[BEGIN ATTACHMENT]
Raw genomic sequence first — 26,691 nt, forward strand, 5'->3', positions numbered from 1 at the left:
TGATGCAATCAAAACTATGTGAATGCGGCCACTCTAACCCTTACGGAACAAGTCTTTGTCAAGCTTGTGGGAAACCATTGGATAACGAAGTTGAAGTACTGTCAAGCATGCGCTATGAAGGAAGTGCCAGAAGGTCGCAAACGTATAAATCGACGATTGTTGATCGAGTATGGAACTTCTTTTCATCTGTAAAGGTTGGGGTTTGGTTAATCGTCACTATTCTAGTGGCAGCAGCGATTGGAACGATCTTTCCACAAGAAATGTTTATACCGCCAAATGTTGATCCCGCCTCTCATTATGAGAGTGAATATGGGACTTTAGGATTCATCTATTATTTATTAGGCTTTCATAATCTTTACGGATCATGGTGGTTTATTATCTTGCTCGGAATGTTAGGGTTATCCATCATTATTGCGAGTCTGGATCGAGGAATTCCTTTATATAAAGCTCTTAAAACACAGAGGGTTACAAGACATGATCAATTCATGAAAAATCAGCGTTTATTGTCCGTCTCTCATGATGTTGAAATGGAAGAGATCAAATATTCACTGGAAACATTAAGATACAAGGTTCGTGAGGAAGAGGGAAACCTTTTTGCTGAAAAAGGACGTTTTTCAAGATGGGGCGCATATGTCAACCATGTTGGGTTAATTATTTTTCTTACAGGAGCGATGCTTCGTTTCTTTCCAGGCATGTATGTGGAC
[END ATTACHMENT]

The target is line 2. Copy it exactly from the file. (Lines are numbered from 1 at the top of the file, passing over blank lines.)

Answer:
TGATGCAATCAAAACTATGTGAATGCGGCCACTCTAACCCTTACGGAACAAGTCTTTGTCAAGCTTGTGGGAAACCATTGGATAACGAAGTTGAAGTACTGTCAAGCATGCGCTATGAAGGAAGTGCCAGAAGGTCGCAAACGTATAAATCGACGATTGTTGATCGAGTATGGAACTTCTTTTCATCTGTAAAGGTTGGGGTTTGGTTAATCGTCACTATTCTAGTGGCAGCAGCGATTGGAACGATCTTTCCACAAGAAATGTTTATACCGCCAAATGTTGATCCCGCCTCTCATTATGAGAGTGAATATGGGACTTTAGGATTCATCTATTATTTATTAGGCTTTCATAATCTTTACGGATCATGGTGGTTTATTATCTTGCTCGGAATGTTAGGGTTATCCATCATTATTGCGAGTCTGGATCGAGGAATTCCTTTATATAAAGCTCTTAAAACACAGAGGGTTACAAGACATGATCAATTCATGAAAAATCAGCGTTTATTGTCCGTCTCTCATGATGTTGAAATGGAAGAGATCAAATATTCACTGGAAACATTAAGATACAAGGTTCGTGAGGAAGAGGGAAACCTTTTTGCTGAAAAAGGACGTTTTTCAAGATGGGGCGCATATGTCAACCATGTTGGGTTAATTATTTTTCTTACAGGAGCGATGCTTCGTTTCTTTCCAGGCATGTATGTGGAC